SportsProf

(Hopefully) good sports essays and observations for good sports by a guy who tries (and can sometimes fail) to be a good sport.

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Tuesday, November 25, 2008

Thank You, NFL

I am an Eagles' fan, and the Eagles are hosting the Cardinals on Thanksgiving night.

The Eagles aren't quite in a free fall, but they're managing to get less out of their talent than any other team in the league at the moment. Saturday's game against the Ravens in Baltimore demonstrates the frustration that the players and fans are experiencing. Nothing went right, other than Quentin Demps' kick return for a touchdown (a rare occurrence for Birds' fans).

So, what better way to celebrate family holiday and spend time together than NOT watch the game on Thursday night? The NFL is providing that luxury to Eagles' fans because they are showing the game only on the NFL network.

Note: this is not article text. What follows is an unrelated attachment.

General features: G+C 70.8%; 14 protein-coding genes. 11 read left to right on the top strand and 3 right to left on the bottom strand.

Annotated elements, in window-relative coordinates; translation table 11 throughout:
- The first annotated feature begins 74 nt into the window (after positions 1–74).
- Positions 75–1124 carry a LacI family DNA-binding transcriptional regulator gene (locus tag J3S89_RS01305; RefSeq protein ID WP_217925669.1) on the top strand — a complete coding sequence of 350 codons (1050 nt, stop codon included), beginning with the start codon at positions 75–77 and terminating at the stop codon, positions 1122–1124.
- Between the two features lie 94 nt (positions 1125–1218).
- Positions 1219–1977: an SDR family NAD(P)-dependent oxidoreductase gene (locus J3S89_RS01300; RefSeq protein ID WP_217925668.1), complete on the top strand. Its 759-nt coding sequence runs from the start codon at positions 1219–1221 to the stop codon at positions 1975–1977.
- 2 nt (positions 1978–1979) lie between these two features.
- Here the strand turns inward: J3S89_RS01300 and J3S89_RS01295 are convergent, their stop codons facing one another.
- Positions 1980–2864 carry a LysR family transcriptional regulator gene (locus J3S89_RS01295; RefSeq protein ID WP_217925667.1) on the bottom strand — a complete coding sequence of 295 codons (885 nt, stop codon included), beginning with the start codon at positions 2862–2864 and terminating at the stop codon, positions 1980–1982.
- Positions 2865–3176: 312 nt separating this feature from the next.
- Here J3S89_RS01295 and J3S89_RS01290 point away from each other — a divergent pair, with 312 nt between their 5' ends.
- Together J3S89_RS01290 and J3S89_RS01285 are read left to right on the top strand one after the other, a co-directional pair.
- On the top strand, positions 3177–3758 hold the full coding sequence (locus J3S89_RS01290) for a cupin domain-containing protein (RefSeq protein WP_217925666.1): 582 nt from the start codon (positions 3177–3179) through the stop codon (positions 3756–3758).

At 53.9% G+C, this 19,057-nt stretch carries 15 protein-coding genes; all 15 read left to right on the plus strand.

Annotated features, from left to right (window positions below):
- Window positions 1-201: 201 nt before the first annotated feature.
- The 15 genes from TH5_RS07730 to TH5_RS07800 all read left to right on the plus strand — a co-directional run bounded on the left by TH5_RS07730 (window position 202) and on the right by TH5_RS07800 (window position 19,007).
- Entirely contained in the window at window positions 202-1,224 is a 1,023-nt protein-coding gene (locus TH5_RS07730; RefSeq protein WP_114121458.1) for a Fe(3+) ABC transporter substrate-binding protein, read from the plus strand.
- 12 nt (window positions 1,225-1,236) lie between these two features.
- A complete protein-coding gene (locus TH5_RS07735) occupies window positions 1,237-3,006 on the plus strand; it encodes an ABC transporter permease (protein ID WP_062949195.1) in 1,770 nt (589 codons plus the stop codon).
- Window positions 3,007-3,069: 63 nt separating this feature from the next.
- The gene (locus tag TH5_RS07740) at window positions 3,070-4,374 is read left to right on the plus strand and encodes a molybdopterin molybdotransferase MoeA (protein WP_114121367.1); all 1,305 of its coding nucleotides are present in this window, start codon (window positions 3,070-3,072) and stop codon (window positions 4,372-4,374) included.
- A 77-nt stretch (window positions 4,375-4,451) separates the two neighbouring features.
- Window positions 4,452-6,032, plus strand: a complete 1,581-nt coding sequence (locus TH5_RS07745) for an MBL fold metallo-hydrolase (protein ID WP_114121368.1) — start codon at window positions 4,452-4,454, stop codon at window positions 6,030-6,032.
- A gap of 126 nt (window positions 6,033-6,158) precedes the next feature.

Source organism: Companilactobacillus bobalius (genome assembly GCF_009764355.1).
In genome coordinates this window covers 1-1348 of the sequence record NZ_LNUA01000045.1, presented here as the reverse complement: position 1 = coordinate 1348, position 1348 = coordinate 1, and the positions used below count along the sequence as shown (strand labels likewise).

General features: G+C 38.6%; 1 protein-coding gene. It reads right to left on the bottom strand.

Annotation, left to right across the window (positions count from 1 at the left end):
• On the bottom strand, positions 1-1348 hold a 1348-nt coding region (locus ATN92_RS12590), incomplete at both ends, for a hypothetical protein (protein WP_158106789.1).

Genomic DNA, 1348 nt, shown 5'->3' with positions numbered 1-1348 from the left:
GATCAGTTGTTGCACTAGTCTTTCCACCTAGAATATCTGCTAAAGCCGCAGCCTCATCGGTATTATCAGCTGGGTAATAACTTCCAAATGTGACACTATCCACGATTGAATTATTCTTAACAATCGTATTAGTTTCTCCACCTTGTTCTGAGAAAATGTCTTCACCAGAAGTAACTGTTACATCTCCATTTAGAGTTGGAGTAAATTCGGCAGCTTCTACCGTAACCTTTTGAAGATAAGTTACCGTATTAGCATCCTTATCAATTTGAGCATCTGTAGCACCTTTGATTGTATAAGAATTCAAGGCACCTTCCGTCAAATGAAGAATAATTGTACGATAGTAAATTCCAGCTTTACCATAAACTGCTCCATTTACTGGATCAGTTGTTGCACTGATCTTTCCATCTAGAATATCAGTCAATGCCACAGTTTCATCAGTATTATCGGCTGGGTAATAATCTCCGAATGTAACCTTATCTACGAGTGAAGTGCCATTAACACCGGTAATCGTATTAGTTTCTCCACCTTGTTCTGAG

And most of us don't subscribe to the NFL Network.

It's quite simple, actually. Cable companies already charge us a king's ransom for their products. It's a poundage that we have to pay to live in a civilized society, and it's an expensive one. The NFL Network is not part of your basic first- or second-level cable packages -- it's a premium channel that you'll have to pay extra for.

And most of us don't do that.

We're not inclined to pay extra for a time that's in the proverbial shopping cart going 70 miles an hour over the side of the cliff. We're not inclined to pay for extra luxuries in the worst recession the country has seen in 80 years.

So thanks for denying us a simpler pleasure of watching -- for free -- an NFL game in our home town so that we could conclude the evening with our families watching the same brand of football that we'll get for free earlier in the day (that is, if you call what they're playing in Detroit football right now).

We'll get over it, even if we have to watch the Eagles play their last five games -- five weeks which are certain to go pretty slowly for Philadelphia fans.

1 Comments:

Blogger Ethan said...

The game is going to be on channel 6. For the reasons that you mention, the NFL typically allows its Thursday night games to be broadcast in the teams' local markets.

12:32 PM  

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